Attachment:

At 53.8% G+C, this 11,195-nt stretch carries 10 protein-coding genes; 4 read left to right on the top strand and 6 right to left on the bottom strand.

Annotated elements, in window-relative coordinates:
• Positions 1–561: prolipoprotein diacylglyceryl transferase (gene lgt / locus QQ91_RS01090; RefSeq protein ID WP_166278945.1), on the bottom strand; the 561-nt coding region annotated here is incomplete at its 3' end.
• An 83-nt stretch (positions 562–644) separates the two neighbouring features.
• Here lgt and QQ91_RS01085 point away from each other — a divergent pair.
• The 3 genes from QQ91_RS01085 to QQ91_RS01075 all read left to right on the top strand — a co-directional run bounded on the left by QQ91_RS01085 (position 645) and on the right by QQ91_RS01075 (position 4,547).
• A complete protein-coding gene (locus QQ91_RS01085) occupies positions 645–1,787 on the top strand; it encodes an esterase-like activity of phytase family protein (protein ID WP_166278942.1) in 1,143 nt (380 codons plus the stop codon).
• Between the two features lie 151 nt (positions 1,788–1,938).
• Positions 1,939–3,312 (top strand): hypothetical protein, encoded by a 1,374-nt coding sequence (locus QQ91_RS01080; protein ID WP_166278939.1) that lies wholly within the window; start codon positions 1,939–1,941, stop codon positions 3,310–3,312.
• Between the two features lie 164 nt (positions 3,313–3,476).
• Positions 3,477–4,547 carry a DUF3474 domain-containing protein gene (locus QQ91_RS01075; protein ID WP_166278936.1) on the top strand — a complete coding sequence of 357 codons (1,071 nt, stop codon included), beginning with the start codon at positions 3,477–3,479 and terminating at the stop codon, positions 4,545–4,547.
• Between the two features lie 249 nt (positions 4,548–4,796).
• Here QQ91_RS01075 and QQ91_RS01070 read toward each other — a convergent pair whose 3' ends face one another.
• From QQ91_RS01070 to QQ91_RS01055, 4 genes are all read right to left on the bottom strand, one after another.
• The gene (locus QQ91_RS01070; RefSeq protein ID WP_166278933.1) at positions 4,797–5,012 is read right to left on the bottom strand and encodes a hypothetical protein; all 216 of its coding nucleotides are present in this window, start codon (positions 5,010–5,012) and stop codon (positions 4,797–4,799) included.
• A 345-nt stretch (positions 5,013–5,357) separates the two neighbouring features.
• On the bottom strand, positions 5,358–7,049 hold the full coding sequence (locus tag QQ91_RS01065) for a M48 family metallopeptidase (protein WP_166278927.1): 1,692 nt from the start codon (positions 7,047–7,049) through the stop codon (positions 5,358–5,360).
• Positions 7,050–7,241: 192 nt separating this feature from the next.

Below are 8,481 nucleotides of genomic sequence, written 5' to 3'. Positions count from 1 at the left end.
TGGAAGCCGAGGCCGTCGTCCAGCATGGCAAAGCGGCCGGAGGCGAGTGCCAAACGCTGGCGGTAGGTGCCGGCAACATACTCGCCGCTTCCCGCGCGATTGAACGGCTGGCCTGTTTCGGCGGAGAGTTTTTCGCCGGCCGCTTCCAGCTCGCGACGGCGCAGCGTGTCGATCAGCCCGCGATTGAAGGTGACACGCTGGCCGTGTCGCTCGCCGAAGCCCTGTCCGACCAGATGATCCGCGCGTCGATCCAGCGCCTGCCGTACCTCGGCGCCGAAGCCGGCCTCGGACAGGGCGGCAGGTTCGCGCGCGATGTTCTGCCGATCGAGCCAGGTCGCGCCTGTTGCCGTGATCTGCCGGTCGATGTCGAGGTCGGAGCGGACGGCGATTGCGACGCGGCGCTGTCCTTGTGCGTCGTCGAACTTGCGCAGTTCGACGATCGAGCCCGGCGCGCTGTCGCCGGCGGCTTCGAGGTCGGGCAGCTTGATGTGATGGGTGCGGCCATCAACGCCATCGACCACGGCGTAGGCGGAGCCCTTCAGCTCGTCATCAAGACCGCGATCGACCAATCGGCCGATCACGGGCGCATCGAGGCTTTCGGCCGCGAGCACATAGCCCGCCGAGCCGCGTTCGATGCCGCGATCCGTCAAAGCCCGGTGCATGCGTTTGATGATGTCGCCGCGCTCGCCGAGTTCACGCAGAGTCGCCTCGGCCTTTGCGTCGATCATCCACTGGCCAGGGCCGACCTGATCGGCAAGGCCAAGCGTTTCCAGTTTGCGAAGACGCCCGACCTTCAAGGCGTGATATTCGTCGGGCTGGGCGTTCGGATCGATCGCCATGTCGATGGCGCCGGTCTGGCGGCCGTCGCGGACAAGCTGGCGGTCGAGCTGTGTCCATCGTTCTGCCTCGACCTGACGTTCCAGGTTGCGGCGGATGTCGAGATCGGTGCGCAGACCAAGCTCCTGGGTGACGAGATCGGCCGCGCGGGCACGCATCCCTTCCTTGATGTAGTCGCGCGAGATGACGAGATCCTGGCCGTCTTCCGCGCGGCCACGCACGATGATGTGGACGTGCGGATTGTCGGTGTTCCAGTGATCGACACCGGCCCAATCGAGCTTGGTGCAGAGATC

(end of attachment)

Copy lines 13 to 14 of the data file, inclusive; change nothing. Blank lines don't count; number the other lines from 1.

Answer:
• Here QQ91_RS01075 and QQ91_RS01070 read toward each other — a convergent pair whose 3' ends face one another.
• From QQ91_RS01070 to QQ91_RS01055, 4 genes are all read right to left on the bottom strand, one after another.